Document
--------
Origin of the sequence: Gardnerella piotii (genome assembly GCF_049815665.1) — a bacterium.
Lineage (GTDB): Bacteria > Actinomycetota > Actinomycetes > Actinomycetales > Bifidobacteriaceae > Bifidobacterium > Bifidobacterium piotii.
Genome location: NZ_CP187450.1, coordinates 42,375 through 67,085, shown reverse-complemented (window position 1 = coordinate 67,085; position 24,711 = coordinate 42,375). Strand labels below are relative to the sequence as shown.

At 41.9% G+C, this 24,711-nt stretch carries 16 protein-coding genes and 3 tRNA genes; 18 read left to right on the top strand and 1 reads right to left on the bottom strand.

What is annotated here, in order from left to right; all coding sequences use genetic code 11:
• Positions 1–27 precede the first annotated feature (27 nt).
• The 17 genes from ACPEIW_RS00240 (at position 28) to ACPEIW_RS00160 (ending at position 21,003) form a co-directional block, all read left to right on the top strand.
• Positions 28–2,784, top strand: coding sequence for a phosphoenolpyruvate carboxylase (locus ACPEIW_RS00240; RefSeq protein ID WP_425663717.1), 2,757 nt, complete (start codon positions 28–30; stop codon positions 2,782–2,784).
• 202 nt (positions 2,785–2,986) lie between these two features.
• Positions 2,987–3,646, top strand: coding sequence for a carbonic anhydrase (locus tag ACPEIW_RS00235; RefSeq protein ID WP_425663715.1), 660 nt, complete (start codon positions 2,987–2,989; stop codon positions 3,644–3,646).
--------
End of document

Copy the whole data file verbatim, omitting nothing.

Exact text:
Origin of the sequence: Gardnerella piotii (genome assembly GCF_049815665.1) — a bacterium.
Lineage (GTDB): Bacteria > Actinomycetota > Actinomycetes > Actinomycetales > Bifidobacteriaceae > Bifidobacterium > Bifidobacterium piotii.
Genome location: NZ_CP187450.1, coordinates 42,375 through 67,085, shown reverse-complemented (window position 1 = coordinate 67,085; position 24,711 = coordinate 42,375). Strand labels below are relative to the sequence as shown.

At 41.9% G+C, this 24,711-nt stretch carries 16 protein-coding genes and 3 tRNA genes; 18 read left to right on the top strand and 1 reads right to left on the bottom strand.

What is annotated here, in order from left to right; all coding sequences use genetic code 11:
• Positions 1–27 precede the first annotated feature (27 nt).
• The 17 genes from ACPEIW_RS00240 (at position 28) to ACPEIW_RS00160 (ending at position 21,003) form a co-directional block, all read left to right on the top strand.
• Positions 28–2,784, top strand: coding sequence for a phosphoenolpyruvate carboxylase (locus ACPEIW_RS00240; RefSeq protein ID WP_425663717.1), 2,757 nt, complete (start codon positions 28–30; stop codon positions 2,782–2,784).
• 202 nt (positions 2,785–2,986) lie between these two features.
• Positions 2,987–3,646, top strand: coding sequence for a carbonic anhydrase (locus tag ACPEIW_RS00235; RefSeq protein ID WP_425663715.1), 660 nt, complete (start codon positions 2,987–2,989; stop codon positions 3,644–3,646).